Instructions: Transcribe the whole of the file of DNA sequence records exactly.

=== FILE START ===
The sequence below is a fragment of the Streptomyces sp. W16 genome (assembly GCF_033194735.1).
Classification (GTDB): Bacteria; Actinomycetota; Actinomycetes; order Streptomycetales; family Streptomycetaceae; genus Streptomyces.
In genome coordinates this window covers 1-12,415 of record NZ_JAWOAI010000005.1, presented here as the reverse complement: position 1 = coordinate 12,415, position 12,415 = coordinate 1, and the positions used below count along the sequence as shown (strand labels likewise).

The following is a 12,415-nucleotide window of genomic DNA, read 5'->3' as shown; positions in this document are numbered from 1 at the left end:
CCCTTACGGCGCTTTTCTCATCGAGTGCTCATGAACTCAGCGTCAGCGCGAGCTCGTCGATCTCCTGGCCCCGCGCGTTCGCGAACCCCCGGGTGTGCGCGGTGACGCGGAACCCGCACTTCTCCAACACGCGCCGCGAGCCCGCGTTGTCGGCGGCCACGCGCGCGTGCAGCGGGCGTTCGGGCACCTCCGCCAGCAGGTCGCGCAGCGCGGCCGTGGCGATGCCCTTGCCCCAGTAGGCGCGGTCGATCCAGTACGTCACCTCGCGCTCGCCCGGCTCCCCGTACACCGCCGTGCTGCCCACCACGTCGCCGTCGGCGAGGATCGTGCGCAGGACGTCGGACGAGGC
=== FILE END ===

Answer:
The sequence below is a fragment of the Streptomyces sp. W16 genome (assembly GCF_033194735.1).
Classification (GTDB): Bacteria; Actinomycetota; Actinomycetes; order Streptomycetales; family Streptomycetaceae; genus Streptomyces.
In genome coordinates this window covers 1-12,415 of record NZ_JAWOAI010000005.1, presented here as the reverse complement: position 1 = coordinate 12,415, position 12,415 = coordinate 1, and the positions used below count along the sequence as shown (strand labels likewise).

The following is a 12,415-nucleotide window of genomic DNA, read 5'->3' as shown; positions in this document are numbered from 1 at the left end:
CCCTTACGGCGCTTTTCTCATCGAGTGCTCATGAACTCAGCGTCAGCGCGAGCTCGTCGATCTCCTGGCCCCGCGCGTTCGCGAACCCCCGGGTGTGCGCGGTGACGCGGAACCCGCACTTCTCCAACACGCGCCGCGAGCCCGCGTTGTCGGCGGCCACGCGCGCGTGCAGCGGGCGTTCGGGCACCTCCGCCAGCAGGTCGCGCAGCGCGGCCGTGGCGATGCCCTTGCCCCAGTAGGCGCGGTCGATCCAGTACGTCACCTCGCGCTCGCCCGGCTCCCCGTACACCGCCGTGCTGCCCACCACGTCGCCGTCGGCGAGGATCGTGCGCAGGACGTCGGACGAGGC